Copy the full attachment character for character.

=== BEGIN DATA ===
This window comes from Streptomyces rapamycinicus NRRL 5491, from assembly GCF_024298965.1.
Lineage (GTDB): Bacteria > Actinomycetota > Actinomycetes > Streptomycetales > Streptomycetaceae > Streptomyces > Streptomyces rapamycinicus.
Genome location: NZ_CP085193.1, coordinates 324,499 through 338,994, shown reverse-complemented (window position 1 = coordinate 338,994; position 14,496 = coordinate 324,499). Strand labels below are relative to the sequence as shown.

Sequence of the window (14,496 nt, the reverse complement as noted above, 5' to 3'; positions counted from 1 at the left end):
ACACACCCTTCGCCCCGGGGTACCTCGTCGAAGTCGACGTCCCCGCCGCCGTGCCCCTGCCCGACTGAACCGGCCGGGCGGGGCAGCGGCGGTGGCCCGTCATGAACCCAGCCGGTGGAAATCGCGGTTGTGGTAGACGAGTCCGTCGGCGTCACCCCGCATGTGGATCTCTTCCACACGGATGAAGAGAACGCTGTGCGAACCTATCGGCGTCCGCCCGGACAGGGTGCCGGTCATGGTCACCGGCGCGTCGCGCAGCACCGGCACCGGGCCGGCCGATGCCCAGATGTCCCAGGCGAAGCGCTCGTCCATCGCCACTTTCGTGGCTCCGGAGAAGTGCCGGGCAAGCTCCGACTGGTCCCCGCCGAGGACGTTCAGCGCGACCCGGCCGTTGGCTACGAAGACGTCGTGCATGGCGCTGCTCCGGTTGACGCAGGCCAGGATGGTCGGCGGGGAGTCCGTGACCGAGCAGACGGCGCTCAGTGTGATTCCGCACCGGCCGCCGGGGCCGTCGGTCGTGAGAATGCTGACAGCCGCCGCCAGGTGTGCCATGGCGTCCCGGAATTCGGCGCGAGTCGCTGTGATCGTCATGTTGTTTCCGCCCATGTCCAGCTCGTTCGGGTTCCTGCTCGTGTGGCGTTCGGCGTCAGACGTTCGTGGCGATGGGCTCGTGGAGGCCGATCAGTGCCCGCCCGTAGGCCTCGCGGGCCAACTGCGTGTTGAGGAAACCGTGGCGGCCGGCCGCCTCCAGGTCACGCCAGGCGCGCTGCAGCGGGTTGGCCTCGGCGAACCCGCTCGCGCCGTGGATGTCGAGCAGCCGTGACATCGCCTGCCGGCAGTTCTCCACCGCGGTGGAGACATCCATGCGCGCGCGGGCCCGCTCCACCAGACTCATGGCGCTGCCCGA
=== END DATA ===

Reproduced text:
This window comes from Streptomyces rapamycinicus NRRL 5491, from assembly GCF_024298965.1.
Lineage (GTDB): Bacteria > Actinomycetota > Actinomycetes > Streptomycetales > Streptomycetaceae > Streptomyces > Streptomyces rapamycinicus.
Genome location: NZ_CP085193.1, coordinates 324,499 through 338,994, shown reverse-complemented (window position 1 = coordinate 338,994; position 14,496 = coordinate 324,499). Strand labels below are relative to the sequence as shown.

Sequence of the window (14,496 nt, the reverse complement as noted above, 5' to 3'; positions counted from 1 at the left end):
ACACACCCTTCGCCCCGGGGTACCTCGTCGAAGTCGACGTCCCCGCCGCCGTGCCCCTGCCCGACTGAACCGGCCGGGCGGGGCAGCGGCGGTGGCCCGTCATGAACCCAGCCGGTGGAAATCGCGGTTGTGGTAGACGAGTCCGTCGGCGTCACCCCGCATGTGGATCTCTTCCACACGGATGAAGAGAACGCTGTGCGAACCTATCGGCGTCCGCCCGGACAGGGTGCCGGTCATGGTCACCGGCGCGTCGCGCAGCACCGGCACCGGGCCGGCCGATGCCCAGATGTCCCAGGCGAAGCGCTCGTCCATCGCCACTTTCGTGGCTCCGGAGAAGTGCCGGGCAAGCTCCGACTGGTCCCCGCCGAGGACGTTCAGCGCGACCCGGCCGTTGGCTACGAAGACGTCGTGCATGGCGCTGCTCCGGTTGACGCAGGCCAGGATGGTCGGCGGGGAGTCCGTGACCGAGCAGACGGCGCTCAGTGTGATTCCGCACCGGCCGCCGGGGCCGTCGGTCGTGAGAATGCTGACAGCCGCCGCCAGGTGTGCCATGGCGTCCCGGAATTCGGCGCGAGTCGCTGTGATCGTCATGTTGTTTCCGCCCATGTCCAGCTCGTTCGGGTTCCTGCTCGTGTGGCGTTCGGCGTCAGACGTTCGTGGCGATGGGCTCGTGGAGGCCGATCAGTGCCCGCCCGTAGGCCTCGCGGGCCAACTGCGTGTTGAGGAAACCGTGGCGGCCGGCCGCCTCCAGGTCACGCCAGGCGCGCTGCAGCGGGTTGGCCTCGGCGAACCCGCTCGCGCCGTGGATGTCGAGCAGCCGTGACATCGCCTGCCGGCAGTTCTCCACCGCGGTGGAGACATCCATGCGCGCGCGGGCCCGCTCCACCAGACTCATGGCGCTGCCCGA